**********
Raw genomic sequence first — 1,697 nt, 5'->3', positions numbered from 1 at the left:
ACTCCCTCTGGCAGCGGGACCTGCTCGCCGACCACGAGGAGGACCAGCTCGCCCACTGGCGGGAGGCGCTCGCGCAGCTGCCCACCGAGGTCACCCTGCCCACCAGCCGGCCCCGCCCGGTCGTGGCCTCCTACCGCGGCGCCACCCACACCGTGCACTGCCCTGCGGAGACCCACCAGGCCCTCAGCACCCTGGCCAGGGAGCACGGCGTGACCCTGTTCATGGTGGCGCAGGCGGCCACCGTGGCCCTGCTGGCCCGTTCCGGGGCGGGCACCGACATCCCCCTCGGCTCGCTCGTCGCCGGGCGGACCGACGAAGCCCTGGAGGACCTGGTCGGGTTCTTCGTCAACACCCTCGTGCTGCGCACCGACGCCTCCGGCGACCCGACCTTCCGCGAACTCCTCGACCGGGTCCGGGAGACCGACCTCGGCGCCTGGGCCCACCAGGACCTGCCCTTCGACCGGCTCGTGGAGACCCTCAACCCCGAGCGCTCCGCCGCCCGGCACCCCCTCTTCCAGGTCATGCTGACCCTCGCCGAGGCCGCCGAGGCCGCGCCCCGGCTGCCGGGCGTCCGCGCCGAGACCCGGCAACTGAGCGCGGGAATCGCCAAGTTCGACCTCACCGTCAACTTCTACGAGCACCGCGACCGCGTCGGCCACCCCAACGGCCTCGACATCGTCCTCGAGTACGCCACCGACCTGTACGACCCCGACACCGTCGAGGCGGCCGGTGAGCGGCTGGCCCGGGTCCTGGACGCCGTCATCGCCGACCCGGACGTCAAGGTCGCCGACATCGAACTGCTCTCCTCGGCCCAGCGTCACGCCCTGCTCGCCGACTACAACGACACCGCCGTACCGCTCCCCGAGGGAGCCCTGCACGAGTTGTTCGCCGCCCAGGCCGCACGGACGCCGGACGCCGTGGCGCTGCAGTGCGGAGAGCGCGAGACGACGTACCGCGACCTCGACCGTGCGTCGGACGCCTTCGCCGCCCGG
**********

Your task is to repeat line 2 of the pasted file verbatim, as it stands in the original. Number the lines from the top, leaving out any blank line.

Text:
ACTCCCTCTGGCAGCGGGACCTGCTCGCCGACCACGAGGAGGACCAGCTCGCCCACTGGCGGGAGGCGCTCGCGCAGCTGCCCACCGAGGTCACCCTGCCCACCAGCCGGCCCCGCCCGGTCGTGGCCTCCTACCGCGGCGCCACCCACACCGTGCACTGCCCTGCGGAGACCCACCAGGCCCTCAGCACCCTGGCCAGGGAGCACGGCGTGACCCTGTTCATGGTGGCGCAGGCGGCCACCGTGGCCCTGCTGGCCCGTTCCGGGGCGGGCACCGACATCCCCCTCGGCTCGCTCGTCGCCGGGCGGACCGACGAAGCCCTGGAGGACCTGGTCGGGTTCTTCGTCAACACCCTCGTGCTGCGCACCGACGCCTCCGGCGACCCGACCTTCCGCGAACTCCTCGACCGGGTCCGGGAGACCGACCTCGGCGCCTGGGCCCACCAGGACCTGCCCTTCGACCGGCTCGTGGAGACCCTCAACCCCGAGCGCTCCGCCGCCCGGCACCCCCTCTTCCAGGTCATGCTGACCCTCGCCGAGGCCGCCGAGGCCGCGCCCCGGCTGCCGGGCGTCCGCGCCGAGACCCGGCAACTGAGCGCGGGAATCGCCAAGTTCGACCTCACCGTCAACTTCTACGAGCACCGCGACCGCGTCGGCCACCCCAACGGCCTCGACATCGTCCTCGAGTACGCCACCGACCTGTACGACCCCGACACCGTCGAGGCGGCCGGTGAGCGGCTGGCCCGGGTCCTGGACGCCGTCATCGCCGACCCGGACGTCAAGGTCGCCGACATCGAACTGCTCTCCTCGGCCCAGCGTCACGCCCTGCTCGCCGACTACAACGACACCGCCGTACCGCTCCCCGAGGGAGCCCTGCACGAGTTGTTCGCCGCCCAGGCCGCACGGACGCCGGACGCCGTGGCGCTGCAGTGCGGAGAGCGCGAGACGACGTACCGCGACCTCGACCGTGCGTCGGACGCCTTCGCCGCCCGG